The mean total allowed healthcare costs per patient by cohort were $35,474 in the patients without stroke or major hemorrhage; $64,596 with major hemorrhage only; $63,781 with stroke only; and $72,984 in patients with stroke and major hemorrhage (Table 2).
Incremental Cost of the Cohorts
The unadjusted mean postindex total all-cause healthcare costs in the 12 months after the index date were lowest among patients without stroke or major hemorrhage and highest among patients with both stroke and major hemorrhage (Table 3). After adjusting for the HCC risk score, the adjusted mean cost for patients with major hemorrhage and no ischemic stroke was $26,168 higher (P <.001) than the adjusted mean cost for patients with no major hemorrhage or ischemic stroke.
Patients with ischemic stroke and no major hemorrhage had an adjusted mean cost that was $26,776 higher (P <.001) than patients with no major hemorrhage or ischemic stroke. Patients with both ischemic stroke and major hemorrhage had an adjusted mean cost that was $36,723 higher (P = .005) than patients with no major hemorrhage or ischemic stroke.
A large contributor to the incremental cost difference between patients with stroke and/or bleeding and the cohort without stroke or bleeding was primarily driven by inpatient utilization. The median number of hospital admissions was 3 times higher in patients experiencing ischemic stroke or major hemorrhage than in patients who experienced neither adverse event, whereas the utilization of emergency department services was similar. The use of a skilled nursing facility was significantly higher for patients with stroke and/or bleeding as were professional claims.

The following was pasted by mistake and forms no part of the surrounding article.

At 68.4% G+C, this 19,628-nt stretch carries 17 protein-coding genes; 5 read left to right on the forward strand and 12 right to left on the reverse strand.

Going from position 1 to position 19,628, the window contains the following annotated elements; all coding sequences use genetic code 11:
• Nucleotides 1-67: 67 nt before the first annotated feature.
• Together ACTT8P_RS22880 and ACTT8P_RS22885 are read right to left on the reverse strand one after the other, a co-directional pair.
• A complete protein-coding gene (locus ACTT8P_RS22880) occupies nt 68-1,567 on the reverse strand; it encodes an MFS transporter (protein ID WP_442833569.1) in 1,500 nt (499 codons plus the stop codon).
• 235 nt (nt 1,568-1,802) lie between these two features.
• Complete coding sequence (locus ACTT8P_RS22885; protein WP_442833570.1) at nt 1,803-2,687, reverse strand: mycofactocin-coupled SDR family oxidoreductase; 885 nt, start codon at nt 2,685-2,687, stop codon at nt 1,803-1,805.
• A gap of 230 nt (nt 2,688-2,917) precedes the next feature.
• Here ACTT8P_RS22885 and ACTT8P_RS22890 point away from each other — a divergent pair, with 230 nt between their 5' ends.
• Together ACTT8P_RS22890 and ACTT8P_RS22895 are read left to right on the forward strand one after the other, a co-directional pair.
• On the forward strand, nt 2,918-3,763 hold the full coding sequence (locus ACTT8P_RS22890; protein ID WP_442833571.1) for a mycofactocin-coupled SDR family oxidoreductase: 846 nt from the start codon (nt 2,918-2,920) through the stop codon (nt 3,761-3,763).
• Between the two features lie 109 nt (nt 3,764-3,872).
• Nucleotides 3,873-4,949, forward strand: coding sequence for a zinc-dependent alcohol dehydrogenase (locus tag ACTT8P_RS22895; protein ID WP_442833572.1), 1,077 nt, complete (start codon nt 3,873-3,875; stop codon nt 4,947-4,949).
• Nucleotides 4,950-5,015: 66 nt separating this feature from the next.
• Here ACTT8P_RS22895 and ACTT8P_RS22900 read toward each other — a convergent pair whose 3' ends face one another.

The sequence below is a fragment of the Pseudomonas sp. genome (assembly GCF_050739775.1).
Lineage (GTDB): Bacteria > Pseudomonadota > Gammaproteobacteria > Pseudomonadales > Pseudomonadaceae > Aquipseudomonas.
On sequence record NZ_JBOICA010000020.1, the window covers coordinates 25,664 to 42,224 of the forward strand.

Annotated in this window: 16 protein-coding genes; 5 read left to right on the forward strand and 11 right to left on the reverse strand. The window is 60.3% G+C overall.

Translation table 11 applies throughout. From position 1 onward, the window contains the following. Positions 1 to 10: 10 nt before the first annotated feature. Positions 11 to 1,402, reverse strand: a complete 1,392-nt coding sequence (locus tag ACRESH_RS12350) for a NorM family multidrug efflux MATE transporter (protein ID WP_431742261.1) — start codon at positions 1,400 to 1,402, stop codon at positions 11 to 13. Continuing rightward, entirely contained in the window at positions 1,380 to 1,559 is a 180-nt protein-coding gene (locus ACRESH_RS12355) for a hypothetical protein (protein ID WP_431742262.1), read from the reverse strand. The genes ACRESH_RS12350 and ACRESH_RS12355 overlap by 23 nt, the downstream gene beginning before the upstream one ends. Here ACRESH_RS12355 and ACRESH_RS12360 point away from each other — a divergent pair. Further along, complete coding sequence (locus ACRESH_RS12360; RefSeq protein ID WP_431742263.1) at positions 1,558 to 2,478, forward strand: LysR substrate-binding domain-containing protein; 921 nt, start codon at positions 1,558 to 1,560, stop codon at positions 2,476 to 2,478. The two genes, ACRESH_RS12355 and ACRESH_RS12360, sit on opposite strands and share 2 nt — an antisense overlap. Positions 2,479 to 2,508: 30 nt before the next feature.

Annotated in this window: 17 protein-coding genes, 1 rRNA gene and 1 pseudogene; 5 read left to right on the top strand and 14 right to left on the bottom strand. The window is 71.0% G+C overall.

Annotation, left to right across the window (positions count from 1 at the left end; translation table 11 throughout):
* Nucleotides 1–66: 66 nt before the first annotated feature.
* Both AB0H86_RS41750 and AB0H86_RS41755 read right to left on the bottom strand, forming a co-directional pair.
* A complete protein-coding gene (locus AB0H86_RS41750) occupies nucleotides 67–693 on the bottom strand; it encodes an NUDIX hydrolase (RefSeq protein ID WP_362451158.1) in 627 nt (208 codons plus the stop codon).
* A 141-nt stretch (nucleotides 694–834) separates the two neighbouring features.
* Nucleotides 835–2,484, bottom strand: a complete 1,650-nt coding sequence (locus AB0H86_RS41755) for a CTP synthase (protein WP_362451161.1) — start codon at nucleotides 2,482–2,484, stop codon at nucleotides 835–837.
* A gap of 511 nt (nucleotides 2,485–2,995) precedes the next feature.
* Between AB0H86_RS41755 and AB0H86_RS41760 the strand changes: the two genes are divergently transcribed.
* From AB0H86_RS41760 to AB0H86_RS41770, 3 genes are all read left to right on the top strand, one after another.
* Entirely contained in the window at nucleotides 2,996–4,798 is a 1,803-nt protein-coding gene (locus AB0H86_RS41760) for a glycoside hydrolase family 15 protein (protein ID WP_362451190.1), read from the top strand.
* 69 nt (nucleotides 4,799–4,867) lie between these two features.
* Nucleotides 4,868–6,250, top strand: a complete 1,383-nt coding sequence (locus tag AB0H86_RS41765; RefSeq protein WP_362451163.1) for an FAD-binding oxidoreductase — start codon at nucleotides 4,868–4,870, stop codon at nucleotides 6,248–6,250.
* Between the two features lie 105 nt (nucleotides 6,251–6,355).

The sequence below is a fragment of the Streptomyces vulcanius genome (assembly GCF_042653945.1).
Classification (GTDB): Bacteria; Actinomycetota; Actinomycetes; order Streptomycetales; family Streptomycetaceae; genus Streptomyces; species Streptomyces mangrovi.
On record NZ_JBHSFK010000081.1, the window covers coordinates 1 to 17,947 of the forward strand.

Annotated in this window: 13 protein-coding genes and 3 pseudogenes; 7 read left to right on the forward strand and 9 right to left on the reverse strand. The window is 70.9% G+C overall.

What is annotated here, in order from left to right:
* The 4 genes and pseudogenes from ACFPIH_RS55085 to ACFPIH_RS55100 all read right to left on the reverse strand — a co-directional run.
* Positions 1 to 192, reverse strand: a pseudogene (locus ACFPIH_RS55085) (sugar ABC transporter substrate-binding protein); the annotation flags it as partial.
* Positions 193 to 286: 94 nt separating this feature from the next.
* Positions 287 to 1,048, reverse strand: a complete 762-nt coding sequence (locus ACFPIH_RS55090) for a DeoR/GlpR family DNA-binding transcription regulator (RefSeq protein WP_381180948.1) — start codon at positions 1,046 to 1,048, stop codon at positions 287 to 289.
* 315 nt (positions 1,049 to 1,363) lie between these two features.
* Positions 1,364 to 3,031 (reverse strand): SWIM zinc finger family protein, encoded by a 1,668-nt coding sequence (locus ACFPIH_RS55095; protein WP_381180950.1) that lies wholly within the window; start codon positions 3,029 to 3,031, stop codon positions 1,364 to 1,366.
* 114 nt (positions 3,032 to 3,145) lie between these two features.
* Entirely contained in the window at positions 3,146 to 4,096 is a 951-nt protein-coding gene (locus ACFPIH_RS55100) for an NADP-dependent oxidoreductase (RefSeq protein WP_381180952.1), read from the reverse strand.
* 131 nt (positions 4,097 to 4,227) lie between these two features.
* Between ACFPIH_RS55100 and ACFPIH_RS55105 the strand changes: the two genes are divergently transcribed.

Furthermore, the incremental costs of ischemic stroke and major hemorrhage during the 1-year follow-up period were similar, suggesting that minimizing the risk for major hemorrhage is no less important than reducing the risk for stroke, from an economic perspective. By considering the relative economic burdens of ischemic stroke and major hemorrhage, these data provide important information for future cost-effectiveness evaluations of alternative oral anticoagulant medications with different efficacy and safety profiles.
Although the 12-month incidence rate of ischemic stroke observed in this study was 2.9%, which is within the range of 2.2% to 6% noted for patients with AF receiving warfarin or placebo in previous clinical trials,12 the incidence rate of major hemorrhage in our study sample was higher (3.06%) than the rates observed in clinical trials of patients receiving warfarin versus placebo (0.69%-1.27%)12 or in a more recent retrospective claims study of patients with AF who received warfarin (1.5%).26 This difference may be attributed to limiting the current study to Medicare beneficiaries, because it is believed that older age is a major risk factor for bleeding while receiving oral anticoagulation therapy.27,28